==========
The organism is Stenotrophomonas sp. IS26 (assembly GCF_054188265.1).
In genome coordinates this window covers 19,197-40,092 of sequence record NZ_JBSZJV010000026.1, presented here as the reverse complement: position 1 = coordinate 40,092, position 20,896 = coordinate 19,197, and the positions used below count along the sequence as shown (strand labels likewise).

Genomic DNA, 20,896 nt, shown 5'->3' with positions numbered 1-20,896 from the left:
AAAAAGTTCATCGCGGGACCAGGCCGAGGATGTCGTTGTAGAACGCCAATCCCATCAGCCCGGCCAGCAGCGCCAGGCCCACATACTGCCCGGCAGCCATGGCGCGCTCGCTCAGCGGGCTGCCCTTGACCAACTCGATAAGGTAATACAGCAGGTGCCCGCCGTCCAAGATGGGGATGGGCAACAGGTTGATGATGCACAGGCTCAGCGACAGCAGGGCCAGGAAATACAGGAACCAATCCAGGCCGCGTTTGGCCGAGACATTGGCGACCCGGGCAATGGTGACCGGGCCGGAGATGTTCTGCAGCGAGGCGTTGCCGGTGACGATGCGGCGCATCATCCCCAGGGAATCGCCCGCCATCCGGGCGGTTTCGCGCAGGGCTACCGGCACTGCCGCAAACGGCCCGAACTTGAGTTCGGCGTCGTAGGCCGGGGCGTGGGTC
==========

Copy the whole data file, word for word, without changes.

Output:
The organism is Stenotrophomonas sp. IS26 (assembly GCF_054188265.1).
In genome coordinates this window covers 19,197-40,092 of sequence record NZ_JBSZJV010000026.1, presented here as the reverse complement: position 1 = coordinate 40,092, position 20,896 = coordinate 19,197, and the positions used below count along the sequence as shown (strand labels likewise).

Genomic DNA, 20,896 nt, shown 5'->3' with positions numbered 1-20,896 from the left:
AAAAAGTTCATCGCGGGACCAGGCCGAGGATGTCGTTGTAGAACGCCAATCCCATCAGCCCGGCCAGCAGCGCCAGGCCCACATACTGCCCGGCAGCCATGGCGCGCTCGCTCAGCGGGCTGCCCTTGACCAACTCGATAAGGTAATACAGCAGGTGCCCGCCGTCCAAGATGGGGATGGGCAACAGGTTGATGATGCACAGGCTCAGCGACAGCAGGGCCAGGAAATACAGGAACCAATCCAGGCCGCGTTTGGCCGAGACATTGGCGACCCGGGCAATGGTGACCGGGCCGGAGATGTTCTGCAGCGAGGCGTTGCCGGTGACGATGCGGCGCATCATCCCCAGGGAATCGCCCGCCATCCGGGCGGTTTCGCGCAGGGCTACCGGCACTGCCGCAAACGGCCCGAACTTGAGTTCGGCGTCGTAGGCCGGGGCGTGGGTC